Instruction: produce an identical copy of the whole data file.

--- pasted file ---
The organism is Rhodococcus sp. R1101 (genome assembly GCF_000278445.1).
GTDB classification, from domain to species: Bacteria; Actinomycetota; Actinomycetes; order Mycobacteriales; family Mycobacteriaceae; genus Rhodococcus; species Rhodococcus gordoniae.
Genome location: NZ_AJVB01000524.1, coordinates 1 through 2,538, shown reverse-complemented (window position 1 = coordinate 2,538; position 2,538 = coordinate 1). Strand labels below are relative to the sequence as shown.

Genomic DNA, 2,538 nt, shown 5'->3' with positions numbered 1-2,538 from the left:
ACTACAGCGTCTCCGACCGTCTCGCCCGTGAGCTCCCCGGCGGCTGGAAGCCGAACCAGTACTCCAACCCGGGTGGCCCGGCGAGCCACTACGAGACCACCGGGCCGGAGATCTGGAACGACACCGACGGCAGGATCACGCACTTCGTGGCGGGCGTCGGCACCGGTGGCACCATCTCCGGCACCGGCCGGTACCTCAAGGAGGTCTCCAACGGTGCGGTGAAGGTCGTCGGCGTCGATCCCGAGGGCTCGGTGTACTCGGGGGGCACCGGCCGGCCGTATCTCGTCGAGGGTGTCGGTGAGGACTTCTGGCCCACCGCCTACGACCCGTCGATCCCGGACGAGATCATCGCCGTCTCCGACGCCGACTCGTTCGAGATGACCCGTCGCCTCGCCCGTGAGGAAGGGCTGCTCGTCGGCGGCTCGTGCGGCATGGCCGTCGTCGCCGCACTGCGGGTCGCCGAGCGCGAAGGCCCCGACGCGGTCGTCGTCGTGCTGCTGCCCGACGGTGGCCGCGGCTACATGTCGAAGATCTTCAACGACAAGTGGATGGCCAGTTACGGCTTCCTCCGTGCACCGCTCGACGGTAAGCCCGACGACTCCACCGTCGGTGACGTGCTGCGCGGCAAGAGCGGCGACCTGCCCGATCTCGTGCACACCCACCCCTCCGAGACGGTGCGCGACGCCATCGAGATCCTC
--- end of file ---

The organism is Rhodococcus sp. R1101 (genome assembly GCF_000278445.1).
GTDB classification, from domain to species: Bacteria; Actinomycetota; Actinomycetes; order Mycobacteriales; family Mycobacteriaceae; genus Rhodococcus; species Rhodococcus gordoniae.
Genome location: NZ_AJVB01000524.1, coordinates 1 through 2,538, shown reverse-complemented (window position 1 = coordinate 2,538; position 2,538 = coordinate 1). Strand labels below are relative to the sequence as shown.

Genomic DNA, 2,538 nt, shown 5'->3' with positions numbered 1-2,538 from the left:
ACTACAGCGTCTCCGACCGTCTCGCCCGTGAGCTCCCCGGCGGCTGGAAGCCGAACCAGTACTCCAACCCGGGTGGCCCGGCGAGCCACTACGAGACCACCGGGCCGGAGATCTGGAACGACACCGACGGCAGGATCACGCACTTCGTGGCGGGCGTCGGCACCGGTGGCACCATCTCCGGCACCGGCCGGTACCTCAAGGAGGTCTCCAACGGTGCGGTGAAGGTCGTCGGCGTCGATCCCGAGGGCTCGGTGTACTCGGGGGGCACCGGCCGGCCGTATCTCGTCGAGGGTGTCGGTGAGGACTTCTGGCCCACCGCCTACGACCCGTCGATCCCGGACGAGATCATCGCCGTCTCCGACGCCGACTCGTTCGAGATGACCCGTCGCCTCGCCCGTGAGGAAGGGCTGCTCGTCGGCGGCTCGTGCGGCATGGCCGTCGTCGCCGCACTGCGGGTCGCCGAGCGCGAAGGCCCCGACGCGGTCGTCGTCGTGCTGCTGCCCGACGGTGGCCGCGGCTACATGTCGAAGATCTTCAACGACAAGTGGATGGCCAGTTACGGCTTCCTCCGTGCACCGCTCGACGGTAAGCCCGACGACTCCACCGTCGGTGACGTGCTGCGCGGCAAGAGCGGCGACCTGCCCGATCTCGTGCACACCCACCCCTCCGAGACGGTGCGCGACGCCATCGAGATCCTC